The Torah records for us the years of the life of our mother Sarah. It is done in a lengthy fashion counting one hundred years, twenty years and then seven years, instead of merely stating that she lived for 127 years. Rashi, in his famous commentary, states that this teaches us that that all her years were good ones.
At first glance, this is difficult to understand and accept. In reviewing the life of our mother Sarah, we are aware of the difficulties, dangers and frustrations that marked her experiences in life. Always threatened to be taken and abused by powerful kings, a woman who is barren and longs for children, a wife who has a concubine living in her home and presents her with a stepchild who is uncontrollable, and one who is finally challenged by the fact that her only miraculous child is going to be sacrificed by his own father.
One could hardly conclude that she had a so-called good life. In fact, I would say that most people would not wish such a life experience upon themselves. Yet, we find this to be the pattern in the experiences of all our forefathers and mothers, with very difficult lives.
Rashi will later comment that when Jacob wished to have a more peaceful and serene existence, only then did the dispute regarding Joseph and the brothers blossom and explode. Rashi explained there that Heaven somehow is saying that the reward for the righteous is in the eternal world, and that they are, so to speak, not entitled to a leisurely and tranquil life in this world. And yet, in our Parsha, Rashi states that all the years of our mother Sarah, her entire lifetime, can be summed up as a good life.
Over the ages, many thoughts and ideas have been devoted by our great commentators to try and explain this statement and attitude. One of the main ideas is that a person can have a good life only if he or she learns the secret of accepting life in its basic terms and as it occurs. Lofty expectations always bring about disappointment and frustration. Low expectations can allow us to overcome the unavoidable vicissitudes that inflict all human beings during one's lifetime.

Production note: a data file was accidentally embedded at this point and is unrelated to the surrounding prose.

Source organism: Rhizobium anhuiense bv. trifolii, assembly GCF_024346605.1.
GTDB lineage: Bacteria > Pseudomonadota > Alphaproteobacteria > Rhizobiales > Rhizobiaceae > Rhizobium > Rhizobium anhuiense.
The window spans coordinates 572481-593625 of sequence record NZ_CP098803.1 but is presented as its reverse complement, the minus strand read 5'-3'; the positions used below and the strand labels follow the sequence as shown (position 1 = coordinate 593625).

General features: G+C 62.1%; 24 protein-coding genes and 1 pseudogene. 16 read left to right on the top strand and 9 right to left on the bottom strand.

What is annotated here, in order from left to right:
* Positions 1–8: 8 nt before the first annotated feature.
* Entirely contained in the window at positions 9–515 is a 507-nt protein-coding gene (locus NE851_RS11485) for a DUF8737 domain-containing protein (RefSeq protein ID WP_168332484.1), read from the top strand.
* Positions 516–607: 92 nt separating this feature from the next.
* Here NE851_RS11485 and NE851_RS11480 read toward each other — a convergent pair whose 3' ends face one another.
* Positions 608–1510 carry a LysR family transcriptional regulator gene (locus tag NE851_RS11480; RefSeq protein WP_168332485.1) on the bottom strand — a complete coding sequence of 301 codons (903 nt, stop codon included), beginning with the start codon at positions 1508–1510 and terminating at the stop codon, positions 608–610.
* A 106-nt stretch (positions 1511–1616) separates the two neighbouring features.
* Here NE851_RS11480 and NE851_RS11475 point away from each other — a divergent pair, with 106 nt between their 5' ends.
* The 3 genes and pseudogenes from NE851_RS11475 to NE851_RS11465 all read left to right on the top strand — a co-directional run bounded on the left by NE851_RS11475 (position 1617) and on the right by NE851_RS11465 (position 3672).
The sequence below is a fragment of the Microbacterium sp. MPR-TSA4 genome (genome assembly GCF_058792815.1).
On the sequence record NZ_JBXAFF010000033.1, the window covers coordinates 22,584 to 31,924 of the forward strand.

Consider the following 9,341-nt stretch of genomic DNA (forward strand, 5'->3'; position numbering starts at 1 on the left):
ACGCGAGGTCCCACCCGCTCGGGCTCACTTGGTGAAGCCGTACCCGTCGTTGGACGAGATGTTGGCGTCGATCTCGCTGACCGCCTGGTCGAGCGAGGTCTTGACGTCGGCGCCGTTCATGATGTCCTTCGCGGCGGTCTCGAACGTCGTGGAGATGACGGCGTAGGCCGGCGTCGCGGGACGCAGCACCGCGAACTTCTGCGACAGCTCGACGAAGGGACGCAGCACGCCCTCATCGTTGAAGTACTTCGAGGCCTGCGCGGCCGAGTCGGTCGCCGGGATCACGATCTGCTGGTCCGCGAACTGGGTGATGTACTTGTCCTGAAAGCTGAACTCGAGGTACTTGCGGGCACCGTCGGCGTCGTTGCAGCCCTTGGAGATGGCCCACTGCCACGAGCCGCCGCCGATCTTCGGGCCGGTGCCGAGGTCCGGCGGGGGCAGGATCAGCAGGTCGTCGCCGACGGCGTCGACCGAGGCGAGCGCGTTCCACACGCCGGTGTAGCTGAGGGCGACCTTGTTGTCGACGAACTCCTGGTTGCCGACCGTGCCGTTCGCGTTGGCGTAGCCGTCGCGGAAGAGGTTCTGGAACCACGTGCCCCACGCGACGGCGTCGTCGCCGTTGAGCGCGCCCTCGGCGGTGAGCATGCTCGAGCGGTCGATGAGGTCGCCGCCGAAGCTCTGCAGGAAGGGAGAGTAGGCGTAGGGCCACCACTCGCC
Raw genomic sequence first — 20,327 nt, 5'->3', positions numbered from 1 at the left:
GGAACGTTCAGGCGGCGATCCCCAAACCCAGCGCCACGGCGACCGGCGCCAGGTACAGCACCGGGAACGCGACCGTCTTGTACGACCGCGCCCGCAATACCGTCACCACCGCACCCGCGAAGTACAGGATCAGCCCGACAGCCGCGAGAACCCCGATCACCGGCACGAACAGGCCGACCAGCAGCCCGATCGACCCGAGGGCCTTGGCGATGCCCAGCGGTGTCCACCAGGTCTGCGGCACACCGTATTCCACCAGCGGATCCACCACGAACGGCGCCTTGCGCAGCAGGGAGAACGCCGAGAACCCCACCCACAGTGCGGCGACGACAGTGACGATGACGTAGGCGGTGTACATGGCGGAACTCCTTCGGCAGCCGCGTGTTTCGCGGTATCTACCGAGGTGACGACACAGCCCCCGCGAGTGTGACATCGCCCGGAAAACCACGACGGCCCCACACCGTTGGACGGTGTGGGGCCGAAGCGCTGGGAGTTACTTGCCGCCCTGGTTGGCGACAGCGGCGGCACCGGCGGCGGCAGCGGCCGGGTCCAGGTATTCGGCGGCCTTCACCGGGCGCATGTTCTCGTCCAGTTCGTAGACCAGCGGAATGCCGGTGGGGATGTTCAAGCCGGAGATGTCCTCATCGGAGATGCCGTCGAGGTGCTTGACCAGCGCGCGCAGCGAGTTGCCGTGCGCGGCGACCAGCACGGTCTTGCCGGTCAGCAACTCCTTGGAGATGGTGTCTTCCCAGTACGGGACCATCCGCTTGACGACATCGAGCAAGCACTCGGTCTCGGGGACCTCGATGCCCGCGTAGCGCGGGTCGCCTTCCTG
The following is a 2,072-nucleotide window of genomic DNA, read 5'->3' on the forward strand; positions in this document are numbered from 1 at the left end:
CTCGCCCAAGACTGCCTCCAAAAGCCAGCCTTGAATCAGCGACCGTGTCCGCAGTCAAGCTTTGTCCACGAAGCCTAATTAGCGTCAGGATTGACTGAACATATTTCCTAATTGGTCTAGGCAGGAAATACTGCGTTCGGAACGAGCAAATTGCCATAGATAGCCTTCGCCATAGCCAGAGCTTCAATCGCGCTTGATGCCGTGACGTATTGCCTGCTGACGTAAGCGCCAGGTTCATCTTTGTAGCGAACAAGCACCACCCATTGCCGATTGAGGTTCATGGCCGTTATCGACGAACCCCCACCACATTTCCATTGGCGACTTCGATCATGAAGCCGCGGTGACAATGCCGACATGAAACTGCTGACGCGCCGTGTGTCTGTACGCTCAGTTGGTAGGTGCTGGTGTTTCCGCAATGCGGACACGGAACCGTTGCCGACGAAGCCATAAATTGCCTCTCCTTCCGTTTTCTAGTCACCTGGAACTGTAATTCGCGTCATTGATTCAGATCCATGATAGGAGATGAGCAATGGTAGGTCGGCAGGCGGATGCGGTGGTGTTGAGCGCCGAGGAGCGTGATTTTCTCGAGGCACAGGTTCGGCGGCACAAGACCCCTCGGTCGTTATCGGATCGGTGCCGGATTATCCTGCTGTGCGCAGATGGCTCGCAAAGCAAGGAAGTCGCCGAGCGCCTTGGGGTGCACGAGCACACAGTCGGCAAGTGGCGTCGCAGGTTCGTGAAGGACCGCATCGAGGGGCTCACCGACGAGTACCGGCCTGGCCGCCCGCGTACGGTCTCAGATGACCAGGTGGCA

Sarah has no illusions about life and about the challenges that she will face, having embarked on the path of her husband Abraham and the founding of the Jewish people. She will view all the occurrences of her lifetime, even those that apparently are negative and dangerous, if not even tragic, with equanimity and fortitude. There is a higher goal that she is striving to achieve, and this goal is always present in her assessment of life.
No matter what occurs in life, it somehow can push her forward on that path towards her ultimate goal. This notion transforms everything that transpires in her life to point towards good and eternity. In her eyes, all her experiences in life had a purpose, a noble one, that transforms the fabric of her life, and enables her to become the mother of Israel for all generations.
Rabbi Berel Wein is a noted scholar, historian, speaker and educator, admired the world over for his audio tapes/CDs, videos and books, particularly on Jewish history. After many years serving as a community rabbi in Monsey, NY, he made aliya and is rabbi of Beit Knesset Hanassi in Jerusalem.